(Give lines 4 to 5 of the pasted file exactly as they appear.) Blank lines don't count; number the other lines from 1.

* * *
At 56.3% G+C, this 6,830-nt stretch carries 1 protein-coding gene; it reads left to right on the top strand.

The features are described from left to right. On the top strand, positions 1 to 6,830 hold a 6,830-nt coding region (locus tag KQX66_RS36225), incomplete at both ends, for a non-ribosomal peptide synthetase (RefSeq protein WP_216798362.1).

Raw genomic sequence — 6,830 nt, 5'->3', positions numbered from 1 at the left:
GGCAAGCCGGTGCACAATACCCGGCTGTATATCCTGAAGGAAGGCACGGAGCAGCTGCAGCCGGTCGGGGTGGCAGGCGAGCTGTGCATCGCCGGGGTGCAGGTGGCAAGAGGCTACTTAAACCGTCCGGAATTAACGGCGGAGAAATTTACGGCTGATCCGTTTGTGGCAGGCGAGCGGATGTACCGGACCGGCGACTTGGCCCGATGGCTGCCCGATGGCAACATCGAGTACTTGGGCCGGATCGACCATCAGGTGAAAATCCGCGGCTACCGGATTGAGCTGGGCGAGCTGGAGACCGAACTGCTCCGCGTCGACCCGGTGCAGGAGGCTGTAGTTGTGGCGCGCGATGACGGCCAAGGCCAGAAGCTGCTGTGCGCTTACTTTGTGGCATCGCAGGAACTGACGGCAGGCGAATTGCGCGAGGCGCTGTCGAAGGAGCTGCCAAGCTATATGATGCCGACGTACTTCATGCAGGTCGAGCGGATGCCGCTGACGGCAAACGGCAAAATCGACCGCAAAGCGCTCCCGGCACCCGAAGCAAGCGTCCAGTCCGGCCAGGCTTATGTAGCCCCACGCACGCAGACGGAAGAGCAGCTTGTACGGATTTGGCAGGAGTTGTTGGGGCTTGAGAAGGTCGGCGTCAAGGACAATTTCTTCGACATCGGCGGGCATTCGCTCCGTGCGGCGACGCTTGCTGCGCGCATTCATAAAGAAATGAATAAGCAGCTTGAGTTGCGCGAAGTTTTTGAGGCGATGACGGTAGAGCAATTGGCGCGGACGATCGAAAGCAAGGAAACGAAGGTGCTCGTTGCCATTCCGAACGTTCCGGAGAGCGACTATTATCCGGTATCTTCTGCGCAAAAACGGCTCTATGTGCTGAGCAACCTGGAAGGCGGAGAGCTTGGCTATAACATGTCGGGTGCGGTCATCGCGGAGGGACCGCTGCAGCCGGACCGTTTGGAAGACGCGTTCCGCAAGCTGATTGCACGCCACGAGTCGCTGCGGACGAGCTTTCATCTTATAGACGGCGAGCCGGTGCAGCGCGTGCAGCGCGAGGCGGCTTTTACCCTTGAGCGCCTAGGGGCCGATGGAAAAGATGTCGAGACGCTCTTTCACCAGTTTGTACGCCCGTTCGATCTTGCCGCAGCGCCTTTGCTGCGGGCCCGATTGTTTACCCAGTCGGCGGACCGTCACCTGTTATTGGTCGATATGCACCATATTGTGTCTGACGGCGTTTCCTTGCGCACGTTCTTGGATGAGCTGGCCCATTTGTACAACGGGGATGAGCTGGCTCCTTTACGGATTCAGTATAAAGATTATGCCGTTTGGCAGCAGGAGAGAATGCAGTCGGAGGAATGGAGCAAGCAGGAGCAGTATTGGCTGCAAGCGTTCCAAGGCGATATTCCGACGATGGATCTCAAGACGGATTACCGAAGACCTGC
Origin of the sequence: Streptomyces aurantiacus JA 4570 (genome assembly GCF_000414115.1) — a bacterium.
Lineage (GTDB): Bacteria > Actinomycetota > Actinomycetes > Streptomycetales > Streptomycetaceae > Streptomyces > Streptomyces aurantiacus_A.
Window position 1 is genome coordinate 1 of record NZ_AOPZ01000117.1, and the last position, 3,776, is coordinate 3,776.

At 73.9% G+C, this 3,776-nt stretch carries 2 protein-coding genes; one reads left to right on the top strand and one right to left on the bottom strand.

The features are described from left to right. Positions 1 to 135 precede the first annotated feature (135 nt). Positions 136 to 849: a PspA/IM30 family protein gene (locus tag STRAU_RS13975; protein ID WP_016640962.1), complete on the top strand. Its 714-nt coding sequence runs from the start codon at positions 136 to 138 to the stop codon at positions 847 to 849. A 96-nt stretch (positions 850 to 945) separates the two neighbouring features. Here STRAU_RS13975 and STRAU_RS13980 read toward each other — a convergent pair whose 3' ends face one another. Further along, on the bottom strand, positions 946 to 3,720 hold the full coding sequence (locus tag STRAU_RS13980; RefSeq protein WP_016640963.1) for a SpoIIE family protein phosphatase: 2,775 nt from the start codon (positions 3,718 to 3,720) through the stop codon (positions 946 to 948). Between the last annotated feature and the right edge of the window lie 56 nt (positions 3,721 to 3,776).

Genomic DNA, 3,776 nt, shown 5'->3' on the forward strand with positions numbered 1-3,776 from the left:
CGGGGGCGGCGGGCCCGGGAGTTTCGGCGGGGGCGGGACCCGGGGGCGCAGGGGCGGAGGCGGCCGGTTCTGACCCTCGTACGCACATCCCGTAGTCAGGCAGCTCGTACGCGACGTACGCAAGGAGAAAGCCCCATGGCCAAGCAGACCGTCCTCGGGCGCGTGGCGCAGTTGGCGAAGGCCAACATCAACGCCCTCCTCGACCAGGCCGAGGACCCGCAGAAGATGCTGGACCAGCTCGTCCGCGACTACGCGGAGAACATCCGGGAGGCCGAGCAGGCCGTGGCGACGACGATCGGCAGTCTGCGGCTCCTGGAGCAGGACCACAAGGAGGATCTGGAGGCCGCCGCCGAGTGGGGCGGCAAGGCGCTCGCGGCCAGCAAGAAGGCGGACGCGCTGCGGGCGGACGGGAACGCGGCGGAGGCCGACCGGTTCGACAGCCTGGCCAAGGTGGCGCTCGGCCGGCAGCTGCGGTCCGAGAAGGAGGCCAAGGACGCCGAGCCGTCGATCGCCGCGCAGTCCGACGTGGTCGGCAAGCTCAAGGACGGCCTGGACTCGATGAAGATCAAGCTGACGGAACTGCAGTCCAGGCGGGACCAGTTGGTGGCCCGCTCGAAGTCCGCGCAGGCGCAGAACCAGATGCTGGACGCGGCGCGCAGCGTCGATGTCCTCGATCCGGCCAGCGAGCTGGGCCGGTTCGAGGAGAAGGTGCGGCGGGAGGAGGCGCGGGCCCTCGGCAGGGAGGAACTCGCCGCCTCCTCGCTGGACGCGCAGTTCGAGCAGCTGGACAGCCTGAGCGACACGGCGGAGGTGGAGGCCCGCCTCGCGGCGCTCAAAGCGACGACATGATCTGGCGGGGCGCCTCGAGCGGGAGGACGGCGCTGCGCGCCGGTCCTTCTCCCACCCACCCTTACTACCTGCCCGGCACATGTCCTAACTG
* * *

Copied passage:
GGCAAGCCGGTGCACAATACCCGGCTGTATATCCTGAAGGAAGGCACGGAGCAGCTGCAGCCGGTCGGGGTGGCAGGCGAGCTGTGCATCGCCGGGGTGCAGGTGGCAAGAGGCTACTTAAACCGTCCGGAATTAACGGCGGAGAAATTTACGGCTGATCCGTTTGTGGCAGGCGAGCGGATGTACCGGACCGGCGACTTGGCCCGATGGCTGCCCGATGGCAACATCGAGTACTTGGGCCGGATCGACCATCAGGTGAAAATCCGCGGCTACCGGATTGAGCTGGGCGAGCTGGAGACCGAACTGCTCCGCGTCGACCCGGTGCAGGAGGCTGTAGTTGTGGCGCGCGATGACGGCCAAGGCCAGAAGCTGCTGTGCGCTTACTTTGTGGCATCGCAGGAACTGACGGCAGGCGAATTGCGCGAGGCGCTGTCGAAGGAGCTGCCAAGCTATATGATGCCGACGTACTTCATGCAGGTCGAGCGGATGCCGCTGACGGCAAACGGCAAAATCGACCGCAAAGCGCTCCCGGCACCCGAAGCAAGCGTCCAGTCCGGCCAGGCTTATGTAGCCCCACGCACGCAGACGGAAGAGCAGCTTGTACGGATTTGGCAGGAGTTGTTGGGGCTTGAGAAGGTCGGCGTCAAGGACAATTTCTTCGACATCGGCGGGCATTCGCTCCGTGCGGCGACGCTTGCTGCGCGCATTCATAAAGAAATGAATAAGCAGCTTGAGTTGCGCGAAGTTTTTGAGGCGATGACGGTAGAGCAATTGGCGCGGACGATCGAAAGCAAGGAAACGAAGGTGCTCGTTGCCATTCCGAACGTTCCGGAGAGCGACTATTATCCGGTATCTTCTGCGCAAAAACGGCTCTATGTGCTGAGCAACCTGGAAGGCGGAGAGCTTGGCTATAACATGTCGGGTGCGGTCATCGCGGAGGGACCGCTGCAGCCGGACCGTTTGGAAGACGCGTTCCGCAAGCTGATTGCACGCCACGAGTCGCTGCGGACGAGCTTTCATCTTATAGACGGCGAGCCGGTGCAGCGCGTGCAGCGCGAGGCGGCTTTTACCCTTGAGCGCCTAGGGGCCGATGGAAAAGATGTCGAGACGCTCTTTCACCAGTTTGTACGCCCGTTCGATCTTGCCGCAGCGCCTTTGCTGCGGGCCCGATTGTTTACCCAGTCGGCGGACCGTCACCTGTTATTGGTCGATATGCACCATATTGTGTCTGACGGCGTTTCCTTGCGCACGTTCTTGGATGAGCTGGCCCATTTGTACAACGGGGATGAGCTGGCTCCTTTACGGATTCAGTATAAAGATTATGCCGTTTGGCAGCAGGAGAGAATGCAGTCGGAGGAATGGAGCAAGCAGGAGCAGTATTGGCTGCAAGCGTTCCAAGGCGATATTCCGACGATGGATCTCAAGACGGATTACCGAAGACCTGC
Origin of the sequence: Streptomyces aurantiacus JA 4570 (genome assembly GCF_000414115.1) — a bacterium.